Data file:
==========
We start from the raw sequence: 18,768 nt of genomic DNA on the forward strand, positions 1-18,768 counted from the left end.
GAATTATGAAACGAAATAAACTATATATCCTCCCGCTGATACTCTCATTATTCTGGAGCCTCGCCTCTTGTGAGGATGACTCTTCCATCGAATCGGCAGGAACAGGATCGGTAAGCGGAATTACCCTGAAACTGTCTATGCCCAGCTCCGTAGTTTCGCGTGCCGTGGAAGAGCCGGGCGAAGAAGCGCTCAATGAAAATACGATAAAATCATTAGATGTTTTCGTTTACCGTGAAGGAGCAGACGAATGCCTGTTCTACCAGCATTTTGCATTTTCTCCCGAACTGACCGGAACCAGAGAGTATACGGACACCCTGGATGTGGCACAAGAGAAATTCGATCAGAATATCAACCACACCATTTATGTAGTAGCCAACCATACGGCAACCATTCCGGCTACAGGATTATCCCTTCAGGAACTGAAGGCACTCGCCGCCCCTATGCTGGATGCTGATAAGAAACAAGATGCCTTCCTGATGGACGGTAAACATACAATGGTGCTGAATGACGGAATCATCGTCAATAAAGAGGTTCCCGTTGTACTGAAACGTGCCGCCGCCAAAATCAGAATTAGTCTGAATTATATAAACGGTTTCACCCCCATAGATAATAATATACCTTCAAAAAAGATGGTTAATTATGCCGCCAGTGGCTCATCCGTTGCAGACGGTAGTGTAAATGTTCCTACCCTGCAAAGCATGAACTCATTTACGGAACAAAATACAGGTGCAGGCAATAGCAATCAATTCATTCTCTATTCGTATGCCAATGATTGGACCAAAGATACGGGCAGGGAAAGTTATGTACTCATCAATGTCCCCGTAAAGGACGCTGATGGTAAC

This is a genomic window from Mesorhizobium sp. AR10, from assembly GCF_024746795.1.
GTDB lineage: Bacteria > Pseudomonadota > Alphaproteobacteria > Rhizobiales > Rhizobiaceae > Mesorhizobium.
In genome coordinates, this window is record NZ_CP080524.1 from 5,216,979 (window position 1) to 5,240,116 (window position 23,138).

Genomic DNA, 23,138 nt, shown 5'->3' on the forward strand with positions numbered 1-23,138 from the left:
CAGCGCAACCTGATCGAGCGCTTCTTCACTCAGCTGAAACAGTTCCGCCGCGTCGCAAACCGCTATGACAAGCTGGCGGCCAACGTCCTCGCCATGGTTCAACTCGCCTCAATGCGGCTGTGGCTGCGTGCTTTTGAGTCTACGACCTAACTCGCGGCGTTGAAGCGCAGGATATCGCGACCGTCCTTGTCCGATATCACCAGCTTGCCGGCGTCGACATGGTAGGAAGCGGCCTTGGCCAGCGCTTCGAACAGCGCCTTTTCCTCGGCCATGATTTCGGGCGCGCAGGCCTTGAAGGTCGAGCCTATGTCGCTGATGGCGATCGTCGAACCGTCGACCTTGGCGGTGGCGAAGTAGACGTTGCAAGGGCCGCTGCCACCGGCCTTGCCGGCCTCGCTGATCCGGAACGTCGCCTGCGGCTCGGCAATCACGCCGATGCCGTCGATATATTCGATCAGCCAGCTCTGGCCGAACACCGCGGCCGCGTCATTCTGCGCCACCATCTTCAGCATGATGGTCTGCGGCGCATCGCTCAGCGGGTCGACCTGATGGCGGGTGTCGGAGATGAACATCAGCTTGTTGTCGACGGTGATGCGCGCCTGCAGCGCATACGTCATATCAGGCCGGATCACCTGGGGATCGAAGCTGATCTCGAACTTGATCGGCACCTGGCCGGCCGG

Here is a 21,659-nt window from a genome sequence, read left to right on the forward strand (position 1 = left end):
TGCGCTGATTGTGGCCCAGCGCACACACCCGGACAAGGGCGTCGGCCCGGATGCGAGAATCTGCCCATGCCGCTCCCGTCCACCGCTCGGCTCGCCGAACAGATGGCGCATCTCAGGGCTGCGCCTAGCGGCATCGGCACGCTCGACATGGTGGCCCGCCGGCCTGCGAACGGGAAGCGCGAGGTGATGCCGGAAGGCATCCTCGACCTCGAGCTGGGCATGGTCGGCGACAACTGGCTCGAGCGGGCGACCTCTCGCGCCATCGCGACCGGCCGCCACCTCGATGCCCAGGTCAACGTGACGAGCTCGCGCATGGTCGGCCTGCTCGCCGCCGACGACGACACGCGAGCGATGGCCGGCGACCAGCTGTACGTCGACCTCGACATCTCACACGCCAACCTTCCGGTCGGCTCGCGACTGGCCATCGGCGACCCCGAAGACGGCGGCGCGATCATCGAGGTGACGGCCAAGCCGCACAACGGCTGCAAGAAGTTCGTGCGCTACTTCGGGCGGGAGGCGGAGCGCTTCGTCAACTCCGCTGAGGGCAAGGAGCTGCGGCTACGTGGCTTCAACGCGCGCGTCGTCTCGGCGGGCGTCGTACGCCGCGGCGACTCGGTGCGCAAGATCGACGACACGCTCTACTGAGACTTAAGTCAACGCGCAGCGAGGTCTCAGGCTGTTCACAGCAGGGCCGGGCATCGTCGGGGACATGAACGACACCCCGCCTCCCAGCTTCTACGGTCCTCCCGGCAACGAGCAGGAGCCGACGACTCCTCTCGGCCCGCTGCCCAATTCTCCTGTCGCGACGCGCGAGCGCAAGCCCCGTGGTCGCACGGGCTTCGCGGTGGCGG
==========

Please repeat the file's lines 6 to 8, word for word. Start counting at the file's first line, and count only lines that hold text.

Genomic DNA, 23,138 nt, shown 5'->3' on the forward strand with positions numbered 1-23,138 from the left:
CAGCGCAACCTGATCGAGCGCTTCTTCACTCAGCTGAAACAGTTCCGCCGCGTCGCAAACCGCTATGACAAGCTGGCGGCCAACGTCCTCGCCATGGTTCAACTCGCCTCAATGCGGCTGTGGCTGCGTGCTTTTGAGTCTACGACCTAACTCGCGGCGTTGAAGCGCAGGATATCGCGACCGTCCTTGTCCGATATCACCAGCTTGCCGGCGTCGACATGGTAGGAAGCGGCCTTGGCCAGCGCTTCGAACAGCGCCTTTTCCTCGGCCATGATTTCGGGCGCGCAGGCCTTGAAGGTCGAGCCTATGTCGCTGATGGCGATCGTCGAACCGTCGACCTTGGCGGTGGCGAAGTAGACGTTGCAAGGGCCGCTGCCACCGGCCTTGCCGGCCTCGCTGATCCGGAACGTCGCCTGCGGCTCGGCAATCACGCCGATGCCGTCGATATATTCGATCAGCCAGCTCTGGCCGAACACCGCGGCCGCGTCATTCTGCGCCACCATCTTCAGCATGATGGTCTGCGGCGCATCGCTCAGCGGGTCGACCTGATGGCGGGTGTCGGAGATGAACATCAGCTTGTTGTCGACGGTGATGCGCGCCTGCAGCGCATACGTCATATCAGGCCGGATCACCTGGGGATCGAAGCTGATCTCGAACTTGATCGGCACCTGGCCGGCCGG

Here is a 21,659-nt window from a genome sequence, read left to right on the forward strand (position 1 = left end):